The growth of TouchArcade.com has been remarkable, and is the primary reason my time has been so occupied this past year. Keeping track of App Store releases really is a more than full time job. The time I’ve had to put into it has reduced the time I have had for MacRumors improvements and AppShopper feature progression. It also put on hold any other grand projects I might have had. That said, its success is not something I can complain about. I suppose I’m not entirely surprised that it was able to gain traction, as I feel iPhone gaming is an incredibly addictive topic… but the rapidity of the growth is surprising. In just a year, in both traffic and respect, the site has done more than could have been expected. (I even interviewed Carmack the other week — how crazy is that?)

The major goal of mine over the past year was the outsourcing of more of my work. It’s been a hard transition for me, as I have a lot of personal ownership in my projects — so it’s hard to hand over the “keys” to someone else. Obviously, no one else will do things exactly the way I would, and it’s just a matter of getting used to that. As a result, it’s taken me this long to finally hire the right people. Fortunately, over the past 6-7 months, I’ve managed to hire two people to handle the editorial responsibilities that can be so time consuming, and one person to handle programming. The transition is still ongoing, but I’m really happy with the extra time it should afford me. I may actually be able to keep up with my email now.

Looking forward, I still have progress to make on freeing up more of my time, so I can focus on larger scale issues as well as new projects. I think my difficulity in transitioning editorial responsibilities smoothly has taught me to get others involved at a much earlier stage. So, I’m not planning on ever starting another content site where I would be the primary writer again. And that’s no big loss for me. As a computer science major, it still amazes me that any sort of writing has become a major aspect of my occupation.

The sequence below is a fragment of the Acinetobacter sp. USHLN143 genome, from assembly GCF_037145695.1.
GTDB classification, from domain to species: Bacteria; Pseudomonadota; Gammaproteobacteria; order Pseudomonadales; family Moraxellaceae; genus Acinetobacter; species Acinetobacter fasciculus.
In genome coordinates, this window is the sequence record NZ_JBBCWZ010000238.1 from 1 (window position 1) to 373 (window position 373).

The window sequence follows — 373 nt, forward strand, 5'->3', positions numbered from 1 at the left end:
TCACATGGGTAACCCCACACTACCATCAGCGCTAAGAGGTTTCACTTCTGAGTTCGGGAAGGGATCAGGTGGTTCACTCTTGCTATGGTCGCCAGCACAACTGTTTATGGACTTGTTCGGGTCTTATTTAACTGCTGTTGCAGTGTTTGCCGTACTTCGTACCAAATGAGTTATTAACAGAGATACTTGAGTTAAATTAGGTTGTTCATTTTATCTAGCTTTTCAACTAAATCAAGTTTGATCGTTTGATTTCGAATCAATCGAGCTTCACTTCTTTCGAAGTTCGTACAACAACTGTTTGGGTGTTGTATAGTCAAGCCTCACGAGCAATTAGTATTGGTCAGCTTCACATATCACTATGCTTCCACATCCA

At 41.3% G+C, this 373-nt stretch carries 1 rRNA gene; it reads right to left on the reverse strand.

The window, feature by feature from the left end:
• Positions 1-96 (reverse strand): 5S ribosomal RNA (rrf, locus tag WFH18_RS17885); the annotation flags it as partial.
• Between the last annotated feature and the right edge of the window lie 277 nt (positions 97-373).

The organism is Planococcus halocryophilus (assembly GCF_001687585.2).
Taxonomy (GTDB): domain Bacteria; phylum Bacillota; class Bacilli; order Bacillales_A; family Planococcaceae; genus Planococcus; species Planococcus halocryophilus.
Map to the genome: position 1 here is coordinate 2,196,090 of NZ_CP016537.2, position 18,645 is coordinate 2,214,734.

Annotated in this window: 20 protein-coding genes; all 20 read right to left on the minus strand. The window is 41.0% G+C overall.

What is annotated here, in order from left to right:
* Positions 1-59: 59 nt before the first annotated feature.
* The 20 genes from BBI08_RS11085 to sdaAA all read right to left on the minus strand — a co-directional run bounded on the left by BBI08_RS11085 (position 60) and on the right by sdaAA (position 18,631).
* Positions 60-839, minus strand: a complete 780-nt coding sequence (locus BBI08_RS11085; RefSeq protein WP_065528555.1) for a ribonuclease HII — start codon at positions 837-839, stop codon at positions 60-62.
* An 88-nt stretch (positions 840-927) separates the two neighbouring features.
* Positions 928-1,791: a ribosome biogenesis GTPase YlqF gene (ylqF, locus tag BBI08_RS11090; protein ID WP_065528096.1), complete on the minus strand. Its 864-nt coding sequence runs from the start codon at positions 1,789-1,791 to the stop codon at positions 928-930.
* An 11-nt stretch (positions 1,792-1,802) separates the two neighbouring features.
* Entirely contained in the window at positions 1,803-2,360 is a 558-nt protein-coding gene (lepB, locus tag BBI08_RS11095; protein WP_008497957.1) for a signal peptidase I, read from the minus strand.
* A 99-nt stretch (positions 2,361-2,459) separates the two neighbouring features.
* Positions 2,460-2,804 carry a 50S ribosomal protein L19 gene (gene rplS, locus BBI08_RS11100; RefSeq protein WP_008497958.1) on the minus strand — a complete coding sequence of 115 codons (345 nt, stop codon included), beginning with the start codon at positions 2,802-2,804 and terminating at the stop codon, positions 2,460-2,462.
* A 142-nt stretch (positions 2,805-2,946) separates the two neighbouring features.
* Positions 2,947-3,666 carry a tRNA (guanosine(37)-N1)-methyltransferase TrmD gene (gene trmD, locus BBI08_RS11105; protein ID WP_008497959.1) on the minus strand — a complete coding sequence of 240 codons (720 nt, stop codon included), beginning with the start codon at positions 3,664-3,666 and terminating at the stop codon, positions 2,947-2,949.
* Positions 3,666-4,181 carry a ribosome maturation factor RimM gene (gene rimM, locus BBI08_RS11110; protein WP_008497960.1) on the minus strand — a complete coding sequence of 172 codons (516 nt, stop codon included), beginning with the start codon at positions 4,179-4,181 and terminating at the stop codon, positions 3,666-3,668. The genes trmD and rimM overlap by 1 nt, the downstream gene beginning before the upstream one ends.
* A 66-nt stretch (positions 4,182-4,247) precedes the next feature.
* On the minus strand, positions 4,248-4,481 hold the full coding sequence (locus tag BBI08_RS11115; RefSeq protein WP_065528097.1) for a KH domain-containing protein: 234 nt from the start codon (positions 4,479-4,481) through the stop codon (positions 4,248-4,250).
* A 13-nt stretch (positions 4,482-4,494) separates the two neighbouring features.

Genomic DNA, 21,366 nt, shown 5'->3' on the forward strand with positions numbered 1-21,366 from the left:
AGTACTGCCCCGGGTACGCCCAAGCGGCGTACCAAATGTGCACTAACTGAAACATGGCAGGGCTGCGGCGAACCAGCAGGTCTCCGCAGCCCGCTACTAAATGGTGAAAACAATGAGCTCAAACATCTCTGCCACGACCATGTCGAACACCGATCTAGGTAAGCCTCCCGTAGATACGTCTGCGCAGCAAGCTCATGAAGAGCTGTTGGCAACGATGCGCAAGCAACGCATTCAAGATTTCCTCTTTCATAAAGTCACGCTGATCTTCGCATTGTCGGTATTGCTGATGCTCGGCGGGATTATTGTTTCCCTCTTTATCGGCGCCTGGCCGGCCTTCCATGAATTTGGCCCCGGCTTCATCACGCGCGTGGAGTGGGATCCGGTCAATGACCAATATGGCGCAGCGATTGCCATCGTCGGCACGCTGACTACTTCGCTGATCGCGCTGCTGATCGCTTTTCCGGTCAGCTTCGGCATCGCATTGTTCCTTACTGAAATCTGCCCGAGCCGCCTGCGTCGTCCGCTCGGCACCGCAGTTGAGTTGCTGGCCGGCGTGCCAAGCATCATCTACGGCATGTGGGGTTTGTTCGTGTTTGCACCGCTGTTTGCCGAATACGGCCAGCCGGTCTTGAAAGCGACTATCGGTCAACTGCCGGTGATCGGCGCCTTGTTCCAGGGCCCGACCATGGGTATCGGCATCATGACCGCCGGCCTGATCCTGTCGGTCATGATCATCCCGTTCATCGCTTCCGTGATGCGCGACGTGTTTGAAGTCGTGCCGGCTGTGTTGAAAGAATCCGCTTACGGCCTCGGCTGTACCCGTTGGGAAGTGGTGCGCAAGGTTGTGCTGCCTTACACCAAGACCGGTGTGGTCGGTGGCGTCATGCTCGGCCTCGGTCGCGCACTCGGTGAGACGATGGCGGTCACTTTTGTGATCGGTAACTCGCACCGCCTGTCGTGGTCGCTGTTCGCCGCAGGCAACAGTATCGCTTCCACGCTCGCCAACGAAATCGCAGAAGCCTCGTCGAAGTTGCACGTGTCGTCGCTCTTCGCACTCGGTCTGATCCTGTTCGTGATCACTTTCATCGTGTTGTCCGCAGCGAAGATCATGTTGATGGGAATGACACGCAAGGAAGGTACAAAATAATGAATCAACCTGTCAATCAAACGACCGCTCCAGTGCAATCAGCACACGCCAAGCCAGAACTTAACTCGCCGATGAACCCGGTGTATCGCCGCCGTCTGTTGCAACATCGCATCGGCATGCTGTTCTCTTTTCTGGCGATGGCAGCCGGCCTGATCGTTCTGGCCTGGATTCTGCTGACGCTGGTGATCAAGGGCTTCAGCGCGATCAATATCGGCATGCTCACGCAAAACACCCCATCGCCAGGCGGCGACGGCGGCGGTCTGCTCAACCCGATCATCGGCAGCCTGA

We’ll see what the next year holds. I think it will likely include some new hires, some major feature improvements to the sites I already have, and possibly the launch of one or two major new sites. There are a few sites that have been on my todo list for years now, so I’m anxious to get serious work done on them. Unfortunately, it will probably be a number of months before I can get caught up enough to seriously start on them. Next year’s update will be interesting.

Posted in Business | 18 Comments